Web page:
Wailing not whaling

It’s been a funny old day. Today is the day I got my permanent prosthesis and I had a bit of a wobble getting dressed, putting in the old prosthesis (I called her Wanda on the basis that she used to) and seeing that nothing looked the same as me. I was hit by a wail – I’m so glad I can spell. Under clothes no doubt it’s all much of a muchness but when I bend forward it looks all wrong. Having a couple of useless post-surgery bra fittings hadn’t helped and I don’t feel terribly confident in what I’ve ended up buying. But I digress.

Mark dropped me off at the station and I even got a seat on the tube.  Hammersmith station is a nightmare with people selling stuff and chuggers and I got caught with the latter today. It was the British Red Cross and they really should train their team to have at least the basic people skills. You know how it goes. One of them catches your eye (which is usually being drawn by anything other than the chugger) and then you are fair game. A tall young man made a bee-line for me. ‘Got 10 minutes?’ he asked, a little optimistically, I thought. ‘I’m going for a cancer appointment at the hospital’ I said. ‘You can postpone that for 10 minutes!’ he said. If I didn’t look puzzled, I certainly felt it. ‘Did you hear what I said?’ I asked. ‘No’. ‘I’m going to the hospital for an appointment about my cancer’. I didn’t think he needed to know the exactly what I was going for. ‘Yeah, you can postpone that for 10 minutes!’ he said, grinning inanely. I replied politely that this was not going to happen. ‘I’ll catch you on the way back, then’, he said, still gamely pushing his luck. It struck me then that this young man has clearly never been close to someone who has had cancer. It also struck me that, although he wasn’t a teenager, I’ll be generous and say he was young, he clearly hadn’t much imagination or sense, either. As I walked on, shaking my head, I entertained myself with the exchange we might have on my way back.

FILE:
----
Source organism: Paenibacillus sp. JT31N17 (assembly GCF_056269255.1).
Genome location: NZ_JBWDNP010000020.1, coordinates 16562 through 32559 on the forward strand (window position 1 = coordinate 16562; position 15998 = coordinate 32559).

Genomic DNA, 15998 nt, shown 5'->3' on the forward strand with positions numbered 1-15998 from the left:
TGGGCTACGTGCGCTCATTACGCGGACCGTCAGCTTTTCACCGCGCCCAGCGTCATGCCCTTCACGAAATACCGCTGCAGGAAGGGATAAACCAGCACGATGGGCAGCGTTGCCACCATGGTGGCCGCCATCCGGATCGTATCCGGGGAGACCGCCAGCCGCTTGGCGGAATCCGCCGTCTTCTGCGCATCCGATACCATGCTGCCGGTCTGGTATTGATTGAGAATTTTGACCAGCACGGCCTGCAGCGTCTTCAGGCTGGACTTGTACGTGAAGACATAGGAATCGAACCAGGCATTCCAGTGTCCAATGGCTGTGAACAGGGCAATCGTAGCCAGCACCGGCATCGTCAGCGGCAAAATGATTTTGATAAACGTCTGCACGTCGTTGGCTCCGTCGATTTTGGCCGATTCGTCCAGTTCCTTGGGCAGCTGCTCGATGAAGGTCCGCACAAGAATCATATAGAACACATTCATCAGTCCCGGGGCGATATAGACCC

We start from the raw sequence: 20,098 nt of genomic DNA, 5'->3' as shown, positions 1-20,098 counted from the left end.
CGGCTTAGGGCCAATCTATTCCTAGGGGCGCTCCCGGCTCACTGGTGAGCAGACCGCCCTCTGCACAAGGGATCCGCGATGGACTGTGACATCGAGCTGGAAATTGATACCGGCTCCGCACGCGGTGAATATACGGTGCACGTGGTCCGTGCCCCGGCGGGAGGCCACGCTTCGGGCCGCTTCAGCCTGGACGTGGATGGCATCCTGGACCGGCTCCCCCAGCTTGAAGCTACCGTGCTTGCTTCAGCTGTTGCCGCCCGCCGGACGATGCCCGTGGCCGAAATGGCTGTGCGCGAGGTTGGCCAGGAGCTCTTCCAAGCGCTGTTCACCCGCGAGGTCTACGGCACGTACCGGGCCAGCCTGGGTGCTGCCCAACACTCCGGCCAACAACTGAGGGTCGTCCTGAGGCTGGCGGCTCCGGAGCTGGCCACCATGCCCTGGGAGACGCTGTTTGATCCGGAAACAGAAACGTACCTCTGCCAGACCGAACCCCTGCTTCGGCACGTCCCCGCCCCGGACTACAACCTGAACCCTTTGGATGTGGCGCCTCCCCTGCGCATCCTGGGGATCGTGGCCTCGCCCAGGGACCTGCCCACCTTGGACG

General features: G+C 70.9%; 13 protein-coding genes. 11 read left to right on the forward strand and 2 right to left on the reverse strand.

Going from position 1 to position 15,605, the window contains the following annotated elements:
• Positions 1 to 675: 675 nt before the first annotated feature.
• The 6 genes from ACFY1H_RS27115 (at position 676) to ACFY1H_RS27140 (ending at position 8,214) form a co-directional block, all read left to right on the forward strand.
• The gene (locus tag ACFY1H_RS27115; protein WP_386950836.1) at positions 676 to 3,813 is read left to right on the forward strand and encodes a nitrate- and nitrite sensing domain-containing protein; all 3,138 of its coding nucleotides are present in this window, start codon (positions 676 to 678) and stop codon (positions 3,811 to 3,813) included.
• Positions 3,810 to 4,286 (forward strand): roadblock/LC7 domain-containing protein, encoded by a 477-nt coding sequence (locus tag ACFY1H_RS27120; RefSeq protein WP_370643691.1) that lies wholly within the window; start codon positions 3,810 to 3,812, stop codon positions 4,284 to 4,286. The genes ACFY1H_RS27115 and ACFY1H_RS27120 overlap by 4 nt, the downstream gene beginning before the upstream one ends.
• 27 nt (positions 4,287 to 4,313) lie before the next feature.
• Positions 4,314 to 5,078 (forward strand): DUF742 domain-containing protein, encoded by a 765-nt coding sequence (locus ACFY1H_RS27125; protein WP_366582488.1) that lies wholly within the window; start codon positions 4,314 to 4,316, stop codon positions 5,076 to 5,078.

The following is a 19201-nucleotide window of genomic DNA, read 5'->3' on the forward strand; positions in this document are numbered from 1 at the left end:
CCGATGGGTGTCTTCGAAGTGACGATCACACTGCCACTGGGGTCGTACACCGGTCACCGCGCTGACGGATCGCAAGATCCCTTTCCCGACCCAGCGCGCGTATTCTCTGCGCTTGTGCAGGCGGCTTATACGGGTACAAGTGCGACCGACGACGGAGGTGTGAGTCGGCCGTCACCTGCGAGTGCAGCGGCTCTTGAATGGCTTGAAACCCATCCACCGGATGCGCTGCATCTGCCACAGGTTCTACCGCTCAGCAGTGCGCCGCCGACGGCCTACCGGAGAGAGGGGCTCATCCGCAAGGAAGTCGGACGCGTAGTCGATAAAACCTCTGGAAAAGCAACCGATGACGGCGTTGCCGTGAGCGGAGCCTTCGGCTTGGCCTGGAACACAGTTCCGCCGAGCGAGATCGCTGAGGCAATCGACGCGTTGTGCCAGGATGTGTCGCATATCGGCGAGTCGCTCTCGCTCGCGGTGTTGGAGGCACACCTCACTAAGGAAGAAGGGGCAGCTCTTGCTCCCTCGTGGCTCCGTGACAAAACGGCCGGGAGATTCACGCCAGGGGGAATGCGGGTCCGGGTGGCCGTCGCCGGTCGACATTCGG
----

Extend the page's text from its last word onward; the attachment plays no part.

My new prosthesis was fitted and sorted in about ten minutes. Made of silicone and, of course, caramel in colour, it fits nicely and weighs more than Wanda so shouldn’t be appearing near my left ear any time soon. I have to treat it as I would my own skin and might be able to have a different one for swimming. The prosthesis lady will ask.

I then had to see my GP to get a whole host of drugs and a new medical certificate. I was peturbed to see she was wearing a normal striped work shirt beneath a black, off-the-shoulder gypsy top. I wanted to say ‘You’re a young, attractive woman! Have you dressed yourself in the first things you laid your hands on this morning?’. This is also the preferred method of dressing by Mark who will see nothing wrong in this approach. On the grounds that I don’t belong to the fashion police, I kept quiet. She listened to my chest and prescribed antibiotics for my cough. Mark was waiting to see what she said about my cough before he bothered to go about his own. It’s sort of remote healthcare. I am now signed off for a further 4 months which sounds a long time in some respects but just about right in others. I feel it will be a long, slow slide back into work rather than a spectacular being-shot-out-of-a-cannon kind of return.

So tomorrow is the long-awaited sleeve and gauntlet fitting. Photos may follow….

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